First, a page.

The Responsibility Of Twitter

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What is Twitter doing to ensure that the information we read and share is accurate?

This is the crux of a New York Times article posted on October 31st, 2012. It could well be one of the most important reads about Twitter (and, social media) in a long, long time. The article titled, On Twitter, Sifting Through Falsehoods in Critical Times, looks at many of the false tweets and information that were being floated around on Twitter during Hurricane Sandy. This information caused more than a little confusion in the state of New York and New Jersey, and many people were eager to retweet all of this mis-information. The New York Times took Twitter to task:

"While people are learning to accept information posted to the social Web with a large grain of salt, they may not be able to distinguish between useful updates and fake ones during a crisis or disaster, which can become dangerous. Bad information might set off an irrational decision that could lead to panic, or worse, put them in harm’s way. A search is on for promising technological solutions, but for the time being, it is up to users to police the service."

This is not Twitter.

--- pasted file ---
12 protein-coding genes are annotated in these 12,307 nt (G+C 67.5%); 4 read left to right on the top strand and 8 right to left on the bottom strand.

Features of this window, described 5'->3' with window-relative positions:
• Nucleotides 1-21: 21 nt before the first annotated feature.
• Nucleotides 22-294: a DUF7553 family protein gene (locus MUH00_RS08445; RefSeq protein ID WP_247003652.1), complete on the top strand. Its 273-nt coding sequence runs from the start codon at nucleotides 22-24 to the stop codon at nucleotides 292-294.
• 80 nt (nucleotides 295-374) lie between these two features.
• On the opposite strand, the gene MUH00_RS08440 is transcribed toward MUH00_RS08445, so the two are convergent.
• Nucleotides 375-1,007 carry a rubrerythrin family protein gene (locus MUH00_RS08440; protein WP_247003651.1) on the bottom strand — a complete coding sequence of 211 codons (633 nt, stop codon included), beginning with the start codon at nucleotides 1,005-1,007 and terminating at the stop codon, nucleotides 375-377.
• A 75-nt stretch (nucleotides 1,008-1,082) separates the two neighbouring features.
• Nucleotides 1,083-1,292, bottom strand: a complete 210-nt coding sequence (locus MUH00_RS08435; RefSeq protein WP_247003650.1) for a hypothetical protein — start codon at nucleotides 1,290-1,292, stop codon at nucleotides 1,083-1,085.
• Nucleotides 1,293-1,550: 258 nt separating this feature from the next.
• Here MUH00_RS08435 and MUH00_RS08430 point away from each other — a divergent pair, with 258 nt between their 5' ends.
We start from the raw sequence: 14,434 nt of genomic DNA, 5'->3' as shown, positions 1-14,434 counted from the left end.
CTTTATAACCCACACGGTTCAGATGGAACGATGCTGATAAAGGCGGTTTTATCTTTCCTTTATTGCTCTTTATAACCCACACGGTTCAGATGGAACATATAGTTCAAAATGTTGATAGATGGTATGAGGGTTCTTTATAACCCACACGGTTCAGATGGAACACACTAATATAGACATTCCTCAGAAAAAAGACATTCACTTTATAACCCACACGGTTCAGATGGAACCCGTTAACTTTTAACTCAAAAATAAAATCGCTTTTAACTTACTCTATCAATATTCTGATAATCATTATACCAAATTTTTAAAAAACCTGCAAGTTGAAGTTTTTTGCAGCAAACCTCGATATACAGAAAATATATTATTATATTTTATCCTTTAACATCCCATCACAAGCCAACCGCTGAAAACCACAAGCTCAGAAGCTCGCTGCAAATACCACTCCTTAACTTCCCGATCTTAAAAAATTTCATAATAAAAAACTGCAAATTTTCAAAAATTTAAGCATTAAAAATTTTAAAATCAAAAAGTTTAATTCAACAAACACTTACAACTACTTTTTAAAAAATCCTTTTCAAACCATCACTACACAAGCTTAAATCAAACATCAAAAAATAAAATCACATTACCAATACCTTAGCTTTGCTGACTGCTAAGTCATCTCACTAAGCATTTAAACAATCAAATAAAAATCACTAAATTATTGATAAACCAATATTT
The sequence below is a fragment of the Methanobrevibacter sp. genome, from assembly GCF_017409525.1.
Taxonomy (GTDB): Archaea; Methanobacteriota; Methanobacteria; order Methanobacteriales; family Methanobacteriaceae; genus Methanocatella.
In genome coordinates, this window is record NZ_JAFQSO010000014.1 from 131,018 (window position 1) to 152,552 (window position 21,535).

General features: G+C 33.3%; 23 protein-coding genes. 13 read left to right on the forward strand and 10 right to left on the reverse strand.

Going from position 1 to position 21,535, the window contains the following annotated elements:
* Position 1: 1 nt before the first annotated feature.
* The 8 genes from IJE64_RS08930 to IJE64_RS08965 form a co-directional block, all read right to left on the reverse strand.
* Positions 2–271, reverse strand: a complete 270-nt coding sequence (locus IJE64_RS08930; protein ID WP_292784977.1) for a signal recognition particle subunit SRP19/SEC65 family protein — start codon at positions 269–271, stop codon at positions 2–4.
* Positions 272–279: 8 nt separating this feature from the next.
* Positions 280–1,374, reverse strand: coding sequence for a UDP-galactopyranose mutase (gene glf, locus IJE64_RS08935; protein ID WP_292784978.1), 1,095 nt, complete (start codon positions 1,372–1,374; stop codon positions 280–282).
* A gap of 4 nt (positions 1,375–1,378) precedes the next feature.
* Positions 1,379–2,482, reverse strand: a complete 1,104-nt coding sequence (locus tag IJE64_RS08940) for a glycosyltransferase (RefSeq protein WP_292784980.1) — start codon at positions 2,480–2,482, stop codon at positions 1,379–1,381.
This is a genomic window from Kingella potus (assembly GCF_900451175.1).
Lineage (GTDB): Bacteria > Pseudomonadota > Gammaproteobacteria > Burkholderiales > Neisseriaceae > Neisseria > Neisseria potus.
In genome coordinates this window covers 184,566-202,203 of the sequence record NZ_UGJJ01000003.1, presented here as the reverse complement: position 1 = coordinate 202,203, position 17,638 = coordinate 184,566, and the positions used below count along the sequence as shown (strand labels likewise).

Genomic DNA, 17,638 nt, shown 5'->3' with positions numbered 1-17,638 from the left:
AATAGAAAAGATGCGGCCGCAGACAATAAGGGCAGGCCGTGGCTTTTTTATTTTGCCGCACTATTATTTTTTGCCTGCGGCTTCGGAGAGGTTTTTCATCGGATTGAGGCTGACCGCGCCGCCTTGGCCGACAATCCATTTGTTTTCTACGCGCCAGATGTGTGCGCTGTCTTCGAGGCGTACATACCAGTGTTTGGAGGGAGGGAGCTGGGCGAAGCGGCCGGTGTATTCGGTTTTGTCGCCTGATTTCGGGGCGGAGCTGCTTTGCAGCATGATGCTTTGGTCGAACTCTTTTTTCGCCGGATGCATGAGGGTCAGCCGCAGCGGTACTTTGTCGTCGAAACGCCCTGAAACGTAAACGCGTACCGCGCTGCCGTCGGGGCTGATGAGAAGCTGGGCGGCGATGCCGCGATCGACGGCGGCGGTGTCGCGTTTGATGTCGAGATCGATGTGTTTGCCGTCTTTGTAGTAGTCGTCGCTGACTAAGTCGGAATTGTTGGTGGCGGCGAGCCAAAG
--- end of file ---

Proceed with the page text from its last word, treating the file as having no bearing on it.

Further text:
One could argue that Twitter is the publisher and responsible for all content that flows through the channels. One could also argue that Twitter is just a publishing platform and fact-checking each and every tweet is an act of impossibility. In fact, watching information flow on Twitter makes me suspicious of the notion that even a new technology can solve this problem. The article concedes a point that I believe – and that Twitter hopes for – a self-correcting community. That, much in the same way, the members of the Twitter community initiated the concepts of the retweet and hashtag, that they could be equally effective is rooting out the wrong on Twitter and letting everyone know about it. I have faith in humanity, but my faith may not be that strong.

140 characters the fast way.

I’ve seen some funky Twitter antics first-hand. For instance: I’ll post a long blog post, link to it via Twitter and see a ton of tweets retweeting me only a few seconds later. There is no chance that any of these people had the time to click my link, read my blog post and then create a tweet about it. And yet, it happens all of the time. How many fake celebrity deaths do we need to have before we realize that people are quick and easy when it comes to retweeting anything controversial?

Get media savvy.

Don’t rely on Twitter, Facebook or blogs to tell you the truth. Do your own work. On January 30th, 2011, I published a blog post titled, Get More Media Savvy. We need not only the publishers of content online, but the readers and sharers of this content to get much more media savvy. No, this doesn’t require anyone to get a degree in media studies. It just means that in a world where anyone can have an idea and share that thought in text , images, audio and video, we can’t rely on the platform that allows us to publish to become our fact-checkers. We’re all going to have to do the long, hard work of better understanding what it means for everyone to be a media source and a media creator. We’re consumers, creators and curators all at once, in a real-time environment where 140 characters are as easy to send as hitting an "enter" key.